Sythyry (sythyry) wrote,
Sythyry
sythyry

Sad Goats (49/170)

Psajathrion flew to the calls for the doctor. He found a white dragon of no great size, cerulean and azure zigzags making brilliant lines on his scales, and short curved horns impractically plated in silver or something similar, holding a small hoofed beast no bigger than a large cat in a foreclaw. The white called up to him, “Ah, you are Psajathrion, the doctor? A pleasure to meet you! I am Itharieth, a student of the matter of living, but from a more theoretical aspect than yourself.”

“A pleasure as well, Itharieth. Usually when one calls for the doctor, someone is wounded or injured. You seem healthy. Is your pet afflicted somehow?”

“Not my pet precisely. I have never actually seen this particular creature before — I have named it a ninnygoat, Cervis imbecilis. But I do think it is not healthy, by Twiggett’s spigot!”

“I am unfamiliar with that spigot, or, indeed with Twiggett. Still, let me have a look at the goat.” Psajathrion took it in his foreclaw. The ninnygoat peered at him with dull, dazed eyes. “A rather passive beast. You say this one is wild-caught, Itharieth?”

“I plucked it from the rocks not twelve minutes ago, Psajathrion! The remarkable thing? It just stared at me and meandered rather than dashed to escape. Half a dozen in its herd did just the same. But — this is the remarkable part, by Geemir’s femur! — three other herds of ninnygoats elsewhere on the hillside dashed and scampered and capered and fled like the energetic and clever little prey-beasts they ought to be!”

“Why is this a concern of mine? I am physician to dragons, hovens, mhelvul, and herdbeasts. That seems to be plenty,” said Psajathrion.

Itharieth grinned. “It is a clue, by Xhnarinet’s clarinet! What has rendered this herd sluggish? A disease, a poison, a spray of noxious pollen, a torpor caused by a surfeit of brandy?”

Psajathrion spread his lips and ears in the dangerous gesture of a predator whose interest has been awoken. “Oho, I think you may be right. We have goats of our own. A plague among them would be some inconvenience at least! So I do care.” He peered closely at the ninnygoat in his hand, who belched and farted. “Furthermore its manners seem to be impaired.”

“My extensive studies of cervine behavior, made in a dozen minutes at a farm seventeen years ago, suggest that no goat has good manners.”

“Do you happen to have a healthy one?” asked the doctor.

Itharieth drooped his ears. “They were harder to catch.” It took four minutes and the Lure of Dreams, but one was acquired.

The physician inspected the two sleeping goats side by side, sniffing and tasting, probing with delicate clawtips and several sensoria both natural and instrumental. “Your theoretician’s intuition is quite correct, my good biologist! The stupified one has a certain subtle metallic bitterness to its scent and a coarsening of its internal structures that the healthy one lacks. It has a terrible case of — I have no idea what, but it’s quite distinct.”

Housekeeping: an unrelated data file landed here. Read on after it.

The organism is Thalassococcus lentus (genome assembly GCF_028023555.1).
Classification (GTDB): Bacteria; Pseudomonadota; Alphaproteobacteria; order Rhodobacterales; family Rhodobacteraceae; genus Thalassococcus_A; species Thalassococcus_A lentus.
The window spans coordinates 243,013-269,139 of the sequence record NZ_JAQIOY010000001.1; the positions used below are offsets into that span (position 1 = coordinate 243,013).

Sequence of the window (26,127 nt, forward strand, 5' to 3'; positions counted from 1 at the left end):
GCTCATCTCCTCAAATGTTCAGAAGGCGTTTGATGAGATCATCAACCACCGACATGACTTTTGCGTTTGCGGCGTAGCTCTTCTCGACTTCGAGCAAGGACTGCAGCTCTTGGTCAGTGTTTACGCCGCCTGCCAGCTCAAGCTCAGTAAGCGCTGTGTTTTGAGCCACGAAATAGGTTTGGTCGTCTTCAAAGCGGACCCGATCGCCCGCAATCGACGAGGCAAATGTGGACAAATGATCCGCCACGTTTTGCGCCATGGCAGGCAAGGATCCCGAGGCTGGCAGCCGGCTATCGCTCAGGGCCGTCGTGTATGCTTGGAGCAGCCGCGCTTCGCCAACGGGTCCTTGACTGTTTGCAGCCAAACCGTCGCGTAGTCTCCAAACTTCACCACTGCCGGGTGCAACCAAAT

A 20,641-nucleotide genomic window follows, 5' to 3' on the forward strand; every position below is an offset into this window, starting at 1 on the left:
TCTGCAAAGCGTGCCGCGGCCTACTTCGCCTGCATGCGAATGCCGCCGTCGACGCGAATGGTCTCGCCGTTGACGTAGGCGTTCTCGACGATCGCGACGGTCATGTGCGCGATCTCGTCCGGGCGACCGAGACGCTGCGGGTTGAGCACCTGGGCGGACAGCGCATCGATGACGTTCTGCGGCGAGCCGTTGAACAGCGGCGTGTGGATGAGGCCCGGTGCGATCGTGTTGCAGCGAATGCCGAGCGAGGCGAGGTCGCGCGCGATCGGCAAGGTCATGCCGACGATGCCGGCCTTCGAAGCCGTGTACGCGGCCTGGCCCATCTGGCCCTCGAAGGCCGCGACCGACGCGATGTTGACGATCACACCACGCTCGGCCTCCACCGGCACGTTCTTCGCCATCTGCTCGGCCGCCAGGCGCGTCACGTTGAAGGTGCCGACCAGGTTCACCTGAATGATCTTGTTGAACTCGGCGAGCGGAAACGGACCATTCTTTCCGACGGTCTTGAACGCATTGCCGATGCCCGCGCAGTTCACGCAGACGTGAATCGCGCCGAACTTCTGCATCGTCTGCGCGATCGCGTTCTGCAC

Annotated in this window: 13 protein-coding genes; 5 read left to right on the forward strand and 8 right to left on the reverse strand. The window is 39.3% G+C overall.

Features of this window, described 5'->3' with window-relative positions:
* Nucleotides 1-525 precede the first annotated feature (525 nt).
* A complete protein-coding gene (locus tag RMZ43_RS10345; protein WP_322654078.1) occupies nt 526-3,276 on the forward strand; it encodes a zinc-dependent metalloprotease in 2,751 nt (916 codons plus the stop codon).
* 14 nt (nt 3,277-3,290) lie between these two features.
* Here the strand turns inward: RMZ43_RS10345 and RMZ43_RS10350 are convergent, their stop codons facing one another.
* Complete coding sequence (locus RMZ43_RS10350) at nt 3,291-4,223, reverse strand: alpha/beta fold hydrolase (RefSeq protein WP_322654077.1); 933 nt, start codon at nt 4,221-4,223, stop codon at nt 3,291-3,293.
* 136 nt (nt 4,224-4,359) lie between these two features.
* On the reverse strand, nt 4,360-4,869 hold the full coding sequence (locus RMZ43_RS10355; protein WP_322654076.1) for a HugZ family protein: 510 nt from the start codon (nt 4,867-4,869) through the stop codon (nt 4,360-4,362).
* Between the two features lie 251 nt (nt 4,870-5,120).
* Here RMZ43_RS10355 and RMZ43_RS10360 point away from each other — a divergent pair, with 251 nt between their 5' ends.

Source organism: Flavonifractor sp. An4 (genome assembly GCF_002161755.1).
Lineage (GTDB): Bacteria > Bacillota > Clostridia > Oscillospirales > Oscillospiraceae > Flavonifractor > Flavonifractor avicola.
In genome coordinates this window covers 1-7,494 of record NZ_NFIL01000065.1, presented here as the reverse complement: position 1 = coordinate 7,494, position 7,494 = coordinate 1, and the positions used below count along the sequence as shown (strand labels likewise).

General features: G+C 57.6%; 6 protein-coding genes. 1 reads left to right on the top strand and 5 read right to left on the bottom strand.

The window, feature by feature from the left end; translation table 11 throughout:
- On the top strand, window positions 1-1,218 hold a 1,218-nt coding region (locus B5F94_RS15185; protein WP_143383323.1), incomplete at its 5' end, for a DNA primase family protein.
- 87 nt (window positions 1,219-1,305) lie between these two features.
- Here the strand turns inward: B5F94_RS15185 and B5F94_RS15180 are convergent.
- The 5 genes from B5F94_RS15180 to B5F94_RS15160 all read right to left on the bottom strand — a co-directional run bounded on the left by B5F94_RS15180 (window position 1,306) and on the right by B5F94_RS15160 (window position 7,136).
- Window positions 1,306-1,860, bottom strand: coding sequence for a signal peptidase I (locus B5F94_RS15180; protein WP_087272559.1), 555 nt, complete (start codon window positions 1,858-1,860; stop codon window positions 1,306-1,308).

“Shall we dissect them and inspect them from the inside?” asked Itharieth.

“Hum, generally considered bad for the patient,” said Psajathrion. “One often gets answers that way, but they are not wholly satisfactory in terms of medical outcome. Still, we have other methods. Let us sample the breath and blood, and effluvia if the goats are so generous as to provide us some. Actually, don’t we have an analysis mage in the party?”

“We do — the miserable-looking dragoness. Roroku.”

Roroku was duly acquired from the other side of a hill — the party was spread out over several sandy scrubby hills — and persuaded to cast the The Tongue of Kurila Dthiaspur in an advanced and subtle modality that spreads the results out in the air. The three scholar-dragons compared and discussed.

Itharieth said, “Well, the most obvious feature is this bulge present in the healthy ninnygoat, and absent in the sick one.”

Roroku curled her tail. “I’m very sorry to argue with you, but I don’t think so. That’s just plant matter, chlorophyll and such.”

Itharieth grined at her. “Oh, argue with me all you like. I’m often wrong, by the Gargantula’s tarantula! Are you saying that the healthy one has eaten more recently than the sick one? Did that make the sick one sick? Do these goats need to constantly be sucking down succulents to stay even the slightest bit intelligent? That seems unlikely at best!”

Roroku indicated a smaller bulge in the diagram. “Actually I think the other one was chewing its cud.”

Itharieth pried the sleeping goat’s mouth open. “That’s not a usual practice of goats, even hoven goats, but these are very small goats eating very rough food so I suppose they have made accomodations. I have taken us off on a useless tangent, as so often happens.”

Psajathrion, who knew the spell himself, indicated a jittery line towards the side. “Now this worries me. Would worry me if they were patients, rather.”

“What is it, O most elegant scalpel-tailed drake?”

“Metals. Unusual metals to find in a creature of Hove! Mercury is here, thralsnium here, lead here!” said the doctor.

“None of those are particularly healthy,” said the biologist. “And hardly surprising that they are bad for the brain and mind. I do believe you have solved the mystery, Roroku and Psajathrion!”

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